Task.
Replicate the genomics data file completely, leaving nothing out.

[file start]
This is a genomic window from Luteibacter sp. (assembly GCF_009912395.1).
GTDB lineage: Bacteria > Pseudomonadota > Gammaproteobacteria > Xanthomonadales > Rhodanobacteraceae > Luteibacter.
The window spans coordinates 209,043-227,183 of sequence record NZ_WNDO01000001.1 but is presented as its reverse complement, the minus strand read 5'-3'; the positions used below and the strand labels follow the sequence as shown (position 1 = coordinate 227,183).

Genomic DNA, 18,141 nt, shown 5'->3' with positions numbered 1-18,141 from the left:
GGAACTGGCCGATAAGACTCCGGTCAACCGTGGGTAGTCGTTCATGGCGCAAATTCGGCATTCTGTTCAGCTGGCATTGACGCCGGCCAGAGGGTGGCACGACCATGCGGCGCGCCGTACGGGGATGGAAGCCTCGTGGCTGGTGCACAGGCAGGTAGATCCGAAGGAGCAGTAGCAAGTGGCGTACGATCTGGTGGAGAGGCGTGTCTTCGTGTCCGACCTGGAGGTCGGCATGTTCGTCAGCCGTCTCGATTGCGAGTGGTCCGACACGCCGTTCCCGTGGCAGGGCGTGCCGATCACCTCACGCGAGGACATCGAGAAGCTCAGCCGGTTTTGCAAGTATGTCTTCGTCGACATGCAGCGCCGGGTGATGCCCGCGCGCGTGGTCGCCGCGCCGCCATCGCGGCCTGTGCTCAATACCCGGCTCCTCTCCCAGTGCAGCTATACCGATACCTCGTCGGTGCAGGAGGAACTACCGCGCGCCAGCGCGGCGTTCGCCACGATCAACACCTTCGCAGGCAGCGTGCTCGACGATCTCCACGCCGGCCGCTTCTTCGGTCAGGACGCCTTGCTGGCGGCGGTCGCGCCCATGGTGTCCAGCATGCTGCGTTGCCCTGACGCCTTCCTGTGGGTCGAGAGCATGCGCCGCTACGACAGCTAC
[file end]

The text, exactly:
This is a genomic window from Luteibacter sp. (assembly GCF_009912395.1).
GTDB lineage: Bacteria > Pseudomonadota > Gammaproteobacteria > Xanthomonadales > Rhodanobacteraceae > Luteibacter.
The window spans coordinates 209,043-227,183 of sequence record NZ_WNDO01000001.1 but is presented as its reverse complement, the minus strand read 5'-3'; the positions used below and the strand labels follow the sequence as shown (position 1 = coordinate 227,183).

Genomic DNA, 18,141 nt, shown 5'->3' with positions numbered 1-18,141 from the left:
GGAACTGGCCGATAAGACTCCGGTCAACCGTGGGTAGTCGTTCATGGCGCAAATTCGGCATTCTGTTCAGCTGGCATTGACGCCGGCCAGAGGGTGGCACGACCATGCGGCGCGCCGTACGGGGATGGAAGCCTCGTGGCTGGTGCACAGGCAGGTAGATCCGAAGGAGCAGTAGCAAGTGGCGTACGATCTGGTGGAGAGGCGTGTCTTCGTGTCCGACCTGGAGGTCGGCATGTTCGTCAGCCGTCTCGATTGCGAGTGGTCCGACACGCCGTTCCCGTGGCAGGGCGTGCCGATCACCTCACGCGAGGACATCGAGAAGCTCAGCCGGTTTTGCAAGTATGTCTTCGTCGACATGCAGCGCCGGGTGATGCCCGCGCGCGTGGTCGCCGCGCCGCCATCGCGGCCTGTGCTCAATACCCGGCTCCTCTCCCAGTGCAGCTATACCGATACCTCGTCGGTGCAGGAGGAACTACCGCGCGCCAGCGCGGCGTTCGCCACGATCAACACCTTCGCAGGCAGCGTGCTCGACGATCTCCACGCCGGCCGCTTCTTCGGTCAGGACGCCTTGCTGGCGGCGGTCGCGCCCATGGTGTCCAGCATGCTGCGTTGCCCTGACGCCTTCCTGTGGGTCGAGAGCATGCGCCGCTACGACAGCTAC